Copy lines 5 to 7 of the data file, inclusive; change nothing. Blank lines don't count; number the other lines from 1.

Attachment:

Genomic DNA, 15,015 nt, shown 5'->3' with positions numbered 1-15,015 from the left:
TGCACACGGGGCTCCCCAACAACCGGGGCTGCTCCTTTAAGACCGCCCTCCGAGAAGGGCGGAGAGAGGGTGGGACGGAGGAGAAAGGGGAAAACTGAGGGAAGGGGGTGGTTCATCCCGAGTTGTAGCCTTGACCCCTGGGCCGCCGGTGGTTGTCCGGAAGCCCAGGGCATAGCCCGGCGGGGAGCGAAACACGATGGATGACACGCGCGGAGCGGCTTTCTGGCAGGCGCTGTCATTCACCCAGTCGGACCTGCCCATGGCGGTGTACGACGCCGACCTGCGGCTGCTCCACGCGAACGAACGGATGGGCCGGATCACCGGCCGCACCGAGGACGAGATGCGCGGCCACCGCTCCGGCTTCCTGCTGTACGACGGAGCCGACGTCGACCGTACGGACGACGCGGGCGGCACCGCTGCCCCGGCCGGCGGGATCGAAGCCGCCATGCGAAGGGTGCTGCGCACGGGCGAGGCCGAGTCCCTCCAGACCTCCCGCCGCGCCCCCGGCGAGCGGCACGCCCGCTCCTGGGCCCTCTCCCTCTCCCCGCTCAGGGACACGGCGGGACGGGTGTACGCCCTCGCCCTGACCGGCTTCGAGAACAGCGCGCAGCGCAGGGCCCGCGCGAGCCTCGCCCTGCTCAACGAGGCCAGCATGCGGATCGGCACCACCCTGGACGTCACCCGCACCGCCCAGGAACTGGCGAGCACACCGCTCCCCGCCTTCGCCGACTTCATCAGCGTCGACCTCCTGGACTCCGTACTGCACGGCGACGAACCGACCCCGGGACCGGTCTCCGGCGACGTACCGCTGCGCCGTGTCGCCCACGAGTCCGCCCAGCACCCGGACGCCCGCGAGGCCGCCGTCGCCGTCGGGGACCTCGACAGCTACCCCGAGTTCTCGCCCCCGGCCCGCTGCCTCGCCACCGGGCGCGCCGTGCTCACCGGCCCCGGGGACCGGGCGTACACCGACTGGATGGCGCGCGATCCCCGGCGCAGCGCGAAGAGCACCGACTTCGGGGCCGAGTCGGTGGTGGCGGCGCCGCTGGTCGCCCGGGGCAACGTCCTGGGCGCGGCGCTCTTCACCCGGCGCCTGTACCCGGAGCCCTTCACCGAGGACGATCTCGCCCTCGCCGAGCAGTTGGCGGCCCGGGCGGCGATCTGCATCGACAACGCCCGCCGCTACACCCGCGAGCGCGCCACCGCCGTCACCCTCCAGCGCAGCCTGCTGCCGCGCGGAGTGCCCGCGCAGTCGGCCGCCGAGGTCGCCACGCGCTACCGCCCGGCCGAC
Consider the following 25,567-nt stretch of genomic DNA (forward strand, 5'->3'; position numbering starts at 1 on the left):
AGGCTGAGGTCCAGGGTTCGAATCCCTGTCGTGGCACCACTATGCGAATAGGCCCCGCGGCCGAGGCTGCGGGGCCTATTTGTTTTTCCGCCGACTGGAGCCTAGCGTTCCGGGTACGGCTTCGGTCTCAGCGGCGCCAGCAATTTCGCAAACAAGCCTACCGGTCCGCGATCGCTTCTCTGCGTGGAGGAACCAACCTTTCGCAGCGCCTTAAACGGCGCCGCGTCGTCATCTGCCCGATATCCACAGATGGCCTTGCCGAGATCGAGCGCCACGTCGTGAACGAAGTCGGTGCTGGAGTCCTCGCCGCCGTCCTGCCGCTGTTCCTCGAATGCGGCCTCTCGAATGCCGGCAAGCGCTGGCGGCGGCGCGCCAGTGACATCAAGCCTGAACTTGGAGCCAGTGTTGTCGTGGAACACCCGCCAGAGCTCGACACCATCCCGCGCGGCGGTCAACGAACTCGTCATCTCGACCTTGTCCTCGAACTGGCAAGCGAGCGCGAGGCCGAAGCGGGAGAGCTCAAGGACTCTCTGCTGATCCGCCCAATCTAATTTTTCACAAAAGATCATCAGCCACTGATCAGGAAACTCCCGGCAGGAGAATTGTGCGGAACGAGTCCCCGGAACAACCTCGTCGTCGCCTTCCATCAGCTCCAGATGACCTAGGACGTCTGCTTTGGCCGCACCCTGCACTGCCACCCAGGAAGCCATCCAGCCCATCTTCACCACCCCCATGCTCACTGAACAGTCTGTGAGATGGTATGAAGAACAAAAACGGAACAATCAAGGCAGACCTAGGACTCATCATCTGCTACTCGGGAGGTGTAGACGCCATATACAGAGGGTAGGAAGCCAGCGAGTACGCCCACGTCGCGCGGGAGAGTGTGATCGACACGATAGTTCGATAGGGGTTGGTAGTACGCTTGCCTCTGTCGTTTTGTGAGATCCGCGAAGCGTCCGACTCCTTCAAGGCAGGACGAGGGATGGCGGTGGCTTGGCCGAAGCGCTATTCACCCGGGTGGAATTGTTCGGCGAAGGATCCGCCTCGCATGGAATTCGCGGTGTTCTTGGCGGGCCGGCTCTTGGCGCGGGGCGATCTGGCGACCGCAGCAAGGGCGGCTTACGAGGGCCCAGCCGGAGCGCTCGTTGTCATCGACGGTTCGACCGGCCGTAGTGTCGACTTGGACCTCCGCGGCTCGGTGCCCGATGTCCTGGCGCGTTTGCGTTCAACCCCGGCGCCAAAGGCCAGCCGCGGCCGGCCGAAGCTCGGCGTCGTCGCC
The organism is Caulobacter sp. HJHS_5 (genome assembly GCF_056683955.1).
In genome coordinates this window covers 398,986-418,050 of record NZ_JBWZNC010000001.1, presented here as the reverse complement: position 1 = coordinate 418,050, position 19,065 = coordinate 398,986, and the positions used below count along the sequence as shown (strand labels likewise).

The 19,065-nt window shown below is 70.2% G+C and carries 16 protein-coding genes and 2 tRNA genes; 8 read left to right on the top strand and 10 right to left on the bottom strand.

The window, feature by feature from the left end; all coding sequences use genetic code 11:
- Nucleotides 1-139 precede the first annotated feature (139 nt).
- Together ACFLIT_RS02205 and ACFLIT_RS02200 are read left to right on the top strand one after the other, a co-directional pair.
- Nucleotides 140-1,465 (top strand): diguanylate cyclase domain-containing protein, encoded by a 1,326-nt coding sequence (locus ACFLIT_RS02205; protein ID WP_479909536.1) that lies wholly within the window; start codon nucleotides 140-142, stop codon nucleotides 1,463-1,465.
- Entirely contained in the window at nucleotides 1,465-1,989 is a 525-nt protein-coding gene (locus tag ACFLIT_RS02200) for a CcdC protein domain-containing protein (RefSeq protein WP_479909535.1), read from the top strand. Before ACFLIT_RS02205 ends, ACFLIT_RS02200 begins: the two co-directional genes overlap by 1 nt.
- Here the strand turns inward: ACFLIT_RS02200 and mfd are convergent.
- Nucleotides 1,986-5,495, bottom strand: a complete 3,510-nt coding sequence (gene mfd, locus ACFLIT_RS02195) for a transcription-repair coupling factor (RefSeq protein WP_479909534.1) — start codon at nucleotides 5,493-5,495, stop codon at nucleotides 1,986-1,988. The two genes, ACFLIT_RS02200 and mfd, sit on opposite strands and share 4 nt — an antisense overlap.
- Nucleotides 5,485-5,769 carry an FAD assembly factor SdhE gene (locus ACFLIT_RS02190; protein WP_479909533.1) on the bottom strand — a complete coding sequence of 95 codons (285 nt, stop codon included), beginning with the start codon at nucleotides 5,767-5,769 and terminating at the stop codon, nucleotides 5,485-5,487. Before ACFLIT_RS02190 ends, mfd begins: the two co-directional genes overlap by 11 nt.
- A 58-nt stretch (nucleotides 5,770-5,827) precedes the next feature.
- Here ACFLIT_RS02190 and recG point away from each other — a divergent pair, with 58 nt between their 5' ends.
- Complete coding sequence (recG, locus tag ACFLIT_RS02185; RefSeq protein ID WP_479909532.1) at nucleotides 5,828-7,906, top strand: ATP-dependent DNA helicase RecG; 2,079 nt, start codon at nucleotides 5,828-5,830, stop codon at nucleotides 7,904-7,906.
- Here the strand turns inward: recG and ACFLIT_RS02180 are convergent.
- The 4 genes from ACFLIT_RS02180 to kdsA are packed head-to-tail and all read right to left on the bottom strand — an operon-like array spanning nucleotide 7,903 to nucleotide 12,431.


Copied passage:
The organism is Caulobacter sp. HJHS_5 (genome assembly GCF_056683955.1).
In genome coordinates this window covers 398,986-418,050 of record NZ_JBWZNC010000001.1, presented here as the reverse complement: position 1 = coordinate 418,050, position 19,065 = coordinate 398,986, and the positions used below count along the sequence as shown (strand labels likewise).

The 19,065-nt window shown below is 70.2% G+C and carries 16 protein-coding genes and 2 tRNA genes; 8 read left to right on the top strand and 10 right to left on the bottom strand.